But they don’t. That’s because the two cultures are so radically different from each other that they cannot adjust. Nor are those communities all that welcoming to those who are so culturally different from them, I’m told. So… they go all the way.  And I found it a shame that they could not adjust. What was missing, I thought, was an organization like Footsteps that would not only help them adjust to their new lives outside their former world and yet show them that they can still maintain Halacha.

Thankfully there are others who felt the same way. And they have done something about it. There is a new organization called Makom that does exactly that. It was founded by one of my heroes, Allison Josephs. From the Forward:

It took Josephs two years of organizing and fundraising… to provide an answer to this question: Curious ultra-Orthodox Jews can now receive an orientation to the Modern Orthodox world via Josephs’s latest endeavor, Project Makom. It was officially launched this past December… and soon it will offer classes on a variety of topics, along with religious mentorship, career training, and support groups for those struggling with the transition between ultra and Modern Orthodox worlds.


Josephs and her co-directors, Schaper and Gavriella Lerner, a social work student and teacher, respectively, are currently planning their first official shabbaton, or retreat, where they will offer lectures on, among other things, women in Jewish scholarship and minhag, custom, versus Halacha, law, in mid-April in the New York tristate area…


(B)y establishing Makom — which means “place” in Hebrew — she can show those formerly constrained by religion how to access the strength and liberation she finds in it. “Faith should be there as a thing to lean on, not something to hold you back and to make you feel trapped,” she said.

As can be expected there are skeptics about this project – Footsteps executive director, Lani Santo among them. She questions the need – pointing to Chabad as a place where ultra Orthodox can go to lighten their load. But that shows a fundamental misunderstanding about both Chabad and what they do. Although not an insular movement – quite the opposite in fact – many of the restrictions these people want to free themselves from are a part of parcel of Chabad. And Chabad’s stated mission is not to lighten the load of formerly ultra Orthodox Jews. It is to bring secular Jews closer to observant Judaism and ultimately to Chabad. Something with which they are very successful.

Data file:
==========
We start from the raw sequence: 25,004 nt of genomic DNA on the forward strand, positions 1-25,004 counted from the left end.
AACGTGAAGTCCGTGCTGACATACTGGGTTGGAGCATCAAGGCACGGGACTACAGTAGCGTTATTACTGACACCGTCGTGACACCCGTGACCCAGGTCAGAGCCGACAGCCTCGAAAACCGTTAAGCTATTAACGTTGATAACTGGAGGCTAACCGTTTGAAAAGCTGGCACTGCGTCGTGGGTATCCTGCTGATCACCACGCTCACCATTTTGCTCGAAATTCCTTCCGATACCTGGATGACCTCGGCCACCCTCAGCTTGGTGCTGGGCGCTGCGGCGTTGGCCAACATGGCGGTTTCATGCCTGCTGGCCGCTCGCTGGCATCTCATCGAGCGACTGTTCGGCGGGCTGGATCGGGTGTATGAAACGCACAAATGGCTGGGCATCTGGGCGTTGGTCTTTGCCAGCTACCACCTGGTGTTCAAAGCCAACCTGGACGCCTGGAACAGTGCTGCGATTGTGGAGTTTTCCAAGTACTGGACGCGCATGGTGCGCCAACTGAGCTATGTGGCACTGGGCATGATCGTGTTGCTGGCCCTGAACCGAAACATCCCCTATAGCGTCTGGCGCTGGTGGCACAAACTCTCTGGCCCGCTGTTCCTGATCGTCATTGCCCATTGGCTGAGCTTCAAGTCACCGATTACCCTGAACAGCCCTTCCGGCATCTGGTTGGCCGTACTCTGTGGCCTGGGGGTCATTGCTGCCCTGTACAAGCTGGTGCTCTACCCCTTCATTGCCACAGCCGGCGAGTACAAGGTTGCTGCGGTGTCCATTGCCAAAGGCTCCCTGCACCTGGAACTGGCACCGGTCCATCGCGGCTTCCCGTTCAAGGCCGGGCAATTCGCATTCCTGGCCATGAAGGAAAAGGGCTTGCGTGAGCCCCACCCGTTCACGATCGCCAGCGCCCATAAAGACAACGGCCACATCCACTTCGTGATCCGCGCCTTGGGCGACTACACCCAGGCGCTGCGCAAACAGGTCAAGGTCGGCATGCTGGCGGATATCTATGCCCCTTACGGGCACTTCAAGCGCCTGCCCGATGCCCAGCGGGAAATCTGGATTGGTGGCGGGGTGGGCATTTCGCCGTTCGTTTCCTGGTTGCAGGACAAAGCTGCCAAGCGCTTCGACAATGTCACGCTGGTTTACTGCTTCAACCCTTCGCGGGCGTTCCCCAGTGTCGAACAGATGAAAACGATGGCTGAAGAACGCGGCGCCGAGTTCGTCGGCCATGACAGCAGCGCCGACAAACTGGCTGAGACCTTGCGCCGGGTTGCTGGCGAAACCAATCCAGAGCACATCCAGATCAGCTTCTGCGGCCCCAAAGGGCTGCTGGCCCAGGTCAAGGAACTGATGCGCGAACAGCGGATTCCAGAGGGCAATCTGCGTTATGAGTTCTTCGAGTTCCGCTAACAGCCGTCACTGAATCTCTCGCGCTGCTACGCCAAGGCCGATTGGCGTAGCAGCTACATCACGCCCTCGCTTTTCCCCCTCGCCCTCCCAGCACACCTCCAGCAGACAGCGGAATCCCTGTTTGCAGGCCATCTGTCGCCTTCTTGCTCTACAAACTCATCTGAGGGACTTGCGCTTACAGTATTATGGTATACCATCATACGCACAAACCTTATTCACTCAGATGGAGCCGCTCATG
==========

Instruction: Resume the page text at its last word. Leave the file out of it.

Santo says that she finds most of Footsteps clients choosing to leave observance altogether. That may be true. But I have to wonder, given the opportunity to live a religious lifestyle that is not restrictive, how many wouldn’t prefer that? Wouldn’t remaining observant prevent the loneliness that often accompanies leaving observance completely?

That’s where ‘Makom’ comes in. As I understand them, it is not their goal to get these formerly ultra-Orthodox Jews to move into the Modern Orthodox community of Teaneck. It is their goal is to teach them that they can live their lives religiously by adopting the values of Modern Orthodoxy no matter where they live.

It is my sincere hope that those looking to leave their insular lives and participate in the culture are made aware of the fact that they do not have to leave observance to so. In Modern Orthodoxy, you can actually have the best of both worlds.

About the Author
My worldview is based on the philosophy of my teacher, Rabbi Aaron Soloveichik , and the writings of Rabbis Joseph B. Soloveitcihk , Norman Lamm, and Dr. Eliezer Berkovits from whom I developed an appreciation for philosophy. I attended Telshe Yeshiva and the Hebrew Theological College where I was ordained. I also attended Roosevelt University where I received my degree in Psychology.